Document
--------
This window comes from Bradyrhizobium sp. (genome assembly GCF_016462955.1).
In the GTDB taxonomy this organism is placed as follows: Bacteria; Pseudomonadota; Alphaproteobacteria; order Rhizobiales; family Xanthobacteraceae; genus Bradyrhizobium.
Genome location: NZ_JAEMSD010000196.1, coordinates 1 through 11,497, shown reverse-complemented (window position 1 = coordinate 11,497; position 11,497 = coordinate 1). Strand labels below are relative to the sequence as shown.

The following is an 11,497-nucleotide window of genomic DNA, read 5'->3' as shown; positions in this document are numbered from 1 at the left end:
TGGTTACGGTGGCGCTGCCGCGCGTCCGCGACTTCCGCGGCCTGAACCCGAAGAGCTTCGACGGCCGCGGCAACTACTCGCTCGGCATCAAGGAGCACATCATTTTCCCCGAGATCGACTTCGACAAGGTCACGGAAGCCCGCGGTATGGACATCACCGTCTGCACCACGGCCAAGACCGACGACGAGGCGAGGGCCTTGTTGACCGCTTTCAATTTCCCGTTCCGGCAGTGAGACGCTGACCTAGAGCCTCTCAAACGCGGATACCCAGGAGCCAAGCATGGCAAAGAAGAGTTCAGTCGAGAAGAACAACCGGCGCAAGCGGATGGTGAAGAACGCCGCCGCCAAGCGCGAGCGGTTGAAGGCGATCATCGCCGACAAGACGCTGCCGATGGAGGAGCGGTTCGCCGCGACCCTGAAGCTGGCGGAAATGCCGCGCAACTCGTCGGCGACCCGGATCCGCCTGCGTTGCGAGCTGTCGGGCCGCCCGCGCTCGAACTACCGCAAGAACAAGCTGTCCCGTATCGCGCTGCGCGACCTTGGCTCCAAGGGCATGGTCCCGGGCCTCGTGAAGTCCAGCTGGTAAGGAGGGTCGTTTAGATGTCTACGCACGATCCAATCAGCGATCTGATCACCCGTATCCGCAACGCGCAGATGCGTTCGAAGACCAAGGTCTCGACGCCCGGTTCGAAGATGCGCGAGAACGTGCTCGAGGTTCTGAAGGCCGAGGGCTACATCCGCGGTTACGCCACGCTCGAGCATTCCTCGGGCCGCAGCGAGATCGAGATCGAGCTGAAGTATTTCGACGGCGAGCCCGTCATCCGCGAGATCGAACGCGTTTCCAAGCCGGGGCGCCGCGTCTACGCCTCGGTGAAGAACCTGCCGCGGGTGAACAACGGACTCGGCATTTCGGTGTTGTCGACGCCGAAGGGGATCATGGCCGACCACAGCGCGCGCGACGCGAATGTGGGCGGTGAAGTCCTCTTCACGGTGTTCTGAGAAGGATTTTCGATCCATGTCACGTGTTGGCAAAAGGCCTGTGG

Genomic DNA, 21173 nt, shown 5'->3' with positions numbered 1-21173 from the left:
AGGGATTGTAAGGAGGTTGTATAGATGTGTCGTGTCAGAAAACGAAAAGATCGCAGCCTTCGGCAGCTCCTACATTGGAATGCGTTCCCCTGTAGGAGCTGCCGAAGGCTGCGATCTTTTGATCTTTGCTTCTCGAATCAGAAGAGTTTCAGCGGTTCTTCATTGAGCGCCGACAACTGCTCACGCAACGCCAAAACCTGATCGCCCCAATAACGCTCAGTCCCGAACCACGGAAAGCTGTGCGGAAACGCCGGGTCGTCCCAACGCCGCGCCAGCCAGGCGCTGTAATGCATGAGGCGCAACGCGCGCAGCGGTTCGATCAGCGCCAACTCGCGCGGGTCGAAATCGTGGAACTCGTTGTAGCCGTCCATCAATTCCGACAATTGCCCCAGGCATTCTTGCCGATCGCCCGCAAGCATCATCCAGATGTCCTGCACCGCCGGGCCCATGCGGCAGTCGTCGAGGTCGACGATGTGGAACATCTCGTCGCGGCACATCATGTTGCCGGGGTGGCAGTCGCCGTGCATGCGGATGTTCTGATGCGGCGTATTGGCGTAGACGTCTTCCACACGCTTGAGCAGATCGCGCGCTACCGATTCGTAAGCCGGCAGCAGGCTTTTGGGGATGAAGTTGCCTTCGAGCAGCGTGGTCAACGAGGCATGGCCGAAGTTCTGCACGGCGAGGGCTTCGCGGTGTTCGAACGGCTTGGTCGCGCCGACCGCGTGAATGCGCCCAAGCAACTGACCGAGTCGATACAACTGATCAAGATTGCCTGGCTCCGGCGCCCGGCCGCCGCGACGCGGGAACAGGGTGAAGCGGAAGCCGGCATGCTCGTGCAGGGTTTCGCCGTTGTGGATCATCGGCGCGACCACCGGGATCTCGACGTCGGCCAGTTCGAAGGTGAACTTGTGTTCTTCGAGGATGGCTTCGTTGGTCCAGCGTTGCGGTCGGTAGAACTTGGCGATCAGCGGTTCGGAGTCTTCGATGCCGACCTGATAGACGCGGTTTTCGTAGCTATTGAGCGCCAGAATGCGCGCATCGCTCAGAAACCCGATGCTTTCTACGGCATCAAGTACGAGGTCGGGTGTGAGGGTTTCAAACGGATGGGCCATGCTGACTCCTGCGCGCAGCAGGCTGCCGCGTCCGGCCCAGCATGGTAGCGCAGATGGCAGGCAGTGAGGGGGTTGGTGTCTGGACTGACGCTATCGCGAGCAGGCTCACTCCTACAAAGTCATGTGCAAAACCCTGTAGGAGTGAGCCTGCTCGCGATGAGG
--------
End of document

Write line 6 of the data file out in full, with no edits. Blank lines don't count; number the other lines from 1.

Genomic DNA, 21173 nt, shown 5'->3' with positions numbered 1-21173 from the left: